I don’t know about you, but as we wrap up Zero Waste Week 2020, and head into autumn, I’m thinking about my home.
During the campaign week itself, my focus is solely on hashtags, reducing waste and responding to comments, and by the time the end of the week comes around, I’m noticing how neglected my house looks!
Our focus was on food waste this year – it’s a topic that has a direct impact on all of us. We all have to eat, right? But as many of the amazing Zero Waste Week tweets and instagram posts highlighted, you can implement zero waste habits in most aspects of your daily life!
View this post on Instagram
“You CAN make something out of nothing.” To celebrate #zerowasteweek here’s a video of Liz who upcycles furniture for her home. It’s a great way to reduce your carbon footprint, celebrate your own style, save money AND practice mindfulness. Thanks to @rediscoveryctr for this great video! #zerowaste #furniture #upcycling #reduce #reuse #recycle #beforeandafter #personality #vintage #secondhand #preloved #somethingnew #arts #crafts #interiors #interiordesign #mindfulness #mentalhealth #quiet #peaceful #environmentallyfriendly
My mother always used to say that I had the knack of turning a house into a home with a few upturned cardboard boxes and selection of throws! And I guess as the years have gone on, I’ve now developed a way of putting together all sorts of things from charity shop finds, to auction house offerings to an eBay win – and it’s surprising what you can end up with.
Here are three simple ways to combine a zero waste lifestyle with interior design – and I’d love to hear what YOU do!
Head To Car Boot Sales And Online Secondhand Websites
Second-hand sales are booming in the United Kingdom. And yes, post Covid you can still enjoy a good carboot sale!
Meanwhile across the country, there are now thousands of charity shops that are enjoying a surge in popularity, thanks to consumers becoming more environmentally conscious.
Charity shops don’t just resell pre-loved clothing and books any more either. More charity shops are now accepting (and reselling) furniture and home furnishings, which you can upcycle to create a unique piece in your home. A pre-loved bedside cabinet or dining table, some paint, and a small box of stoneware for tiling, and you can have yourself a trendy and easy-to-clean tiled tabletop. As a bonus, porcelain tends to be more durable than other coverings like glass or ceramics, so you can rest assured your tabletop will withstand the rigours of family life. You can also visit some of your local car boot fairs or second-hand websites like Gumtree and Marketplace for nearby bargains.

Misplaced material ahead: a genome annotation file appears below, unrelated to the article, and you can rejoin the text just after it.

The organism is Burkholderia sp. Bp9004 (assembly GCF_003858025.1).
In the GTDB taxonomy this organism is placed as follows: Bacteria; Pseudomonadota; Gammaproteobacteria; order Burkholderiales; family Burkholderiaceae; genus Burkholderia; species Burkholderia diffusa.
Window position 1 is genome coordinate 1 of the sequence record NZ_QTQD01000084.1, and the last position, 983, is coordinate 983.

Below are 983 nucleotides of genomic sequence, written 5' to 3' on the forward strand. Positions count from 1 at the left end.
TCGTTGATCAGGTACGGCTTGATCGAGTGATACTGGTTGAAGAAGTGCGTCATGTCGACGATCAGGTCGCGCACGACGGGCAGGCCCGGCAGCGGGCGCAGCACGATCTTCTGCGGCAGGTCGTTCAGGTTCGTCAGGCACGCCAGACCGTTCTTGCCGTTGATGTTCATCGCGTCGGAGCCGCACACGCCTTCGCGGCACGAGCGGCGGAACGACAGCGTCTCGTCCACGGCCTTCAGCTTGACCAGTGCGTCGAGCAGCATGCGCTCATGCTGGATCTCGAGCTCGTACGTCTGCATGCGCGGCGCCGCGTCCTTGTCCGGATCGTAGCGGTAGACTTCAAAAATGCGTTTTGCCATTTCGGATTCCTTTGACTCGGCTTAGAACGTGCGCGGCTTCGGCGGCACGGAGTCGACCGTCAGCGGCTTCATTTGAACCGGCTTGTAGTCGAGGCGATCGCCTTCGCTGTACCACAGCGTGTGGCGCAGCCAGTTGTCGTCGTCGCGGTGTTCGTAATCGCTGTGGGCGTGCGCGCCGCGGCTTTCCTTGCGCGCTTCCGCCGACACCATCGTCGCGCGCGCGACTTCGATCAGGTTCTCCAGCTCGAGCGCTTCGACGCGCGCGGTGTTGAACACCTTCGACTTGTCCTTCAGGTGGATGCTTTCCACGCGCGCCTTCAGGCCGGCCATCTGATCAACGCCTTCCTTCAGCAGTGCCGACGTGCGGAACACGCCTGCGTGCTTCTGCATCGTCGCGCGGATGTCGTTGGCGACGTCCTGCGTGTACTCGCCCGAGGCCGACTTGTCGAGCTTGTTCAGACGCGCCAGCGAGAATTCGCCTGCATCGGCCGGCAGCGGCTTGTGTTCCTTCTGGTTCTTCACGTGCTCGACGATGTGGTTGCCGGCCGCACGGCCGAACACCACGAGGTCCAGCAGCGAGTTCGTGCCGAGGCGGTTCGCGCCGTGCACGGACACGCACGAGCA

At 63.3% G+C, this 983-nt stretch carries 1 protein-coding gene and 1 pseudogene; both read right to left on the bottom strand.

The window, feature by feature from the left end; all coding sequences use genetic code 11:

Propagate Your House Plant Instead Of Buying New
One of the rising interior design trends in 2020 has been the use of greenery in interior spaces. Not only can the use of indoor plants and foliage add colour and dimension to your interior design, but the use of indoor plants has been shown to boost your mood, reduce stress, and improve productivity.
It is also a great way to add new features to your living room or kitchen. However, you don’t have to rush the garden centre to splurge on houseplants. Using seeds and cuttings from previous plants, or even your weekly shop, you can propagate more houseplants. For the containers, get creative with used jars or tins. Add bottle of spray paint and some imagination can help you create aesthetically pleasing planters from recycled materials.
Achieve Pantry Envy With Recycled Glass Containers
Who doesn’t have pantry envy by the time they’ve scoured instagram or Pinterest? I prefer the ‘keeping it real’ approach, but have to admit I do sometimes have an inkling of wishing I was more like some of the poster girls and boys of the Zero Waste movement.
But there’s no getting away from it, regardless of what it looks like, helping you maximise small spaces in your kitchen to helping you minimise waste and manage use by dates, having an organised pantry can be the key to a zero-waste kitchen. But we don’t want to be rushing out to buy multiple glass storage jars and canisters – because that defeats the object of the Zero Waste game! Instead, take a look at your recycling. Many food items such as tomato sauces and condiments come packaged in glass jars. You can repurpose these into pantry storage jars with the help of some well thought out labelling. If you want to take it further, why not recolour their lids to be colour-coordinated with a can of spray paint? If you are after additional kitchen storage, reclaimed wood or parts of old furniture (like the ends of a bed frame or outdoor bench) can be sanded, varnished and reused as wall shelving or to create a kitchen table.
What about you – how do you incorporate zero waste with your home decor?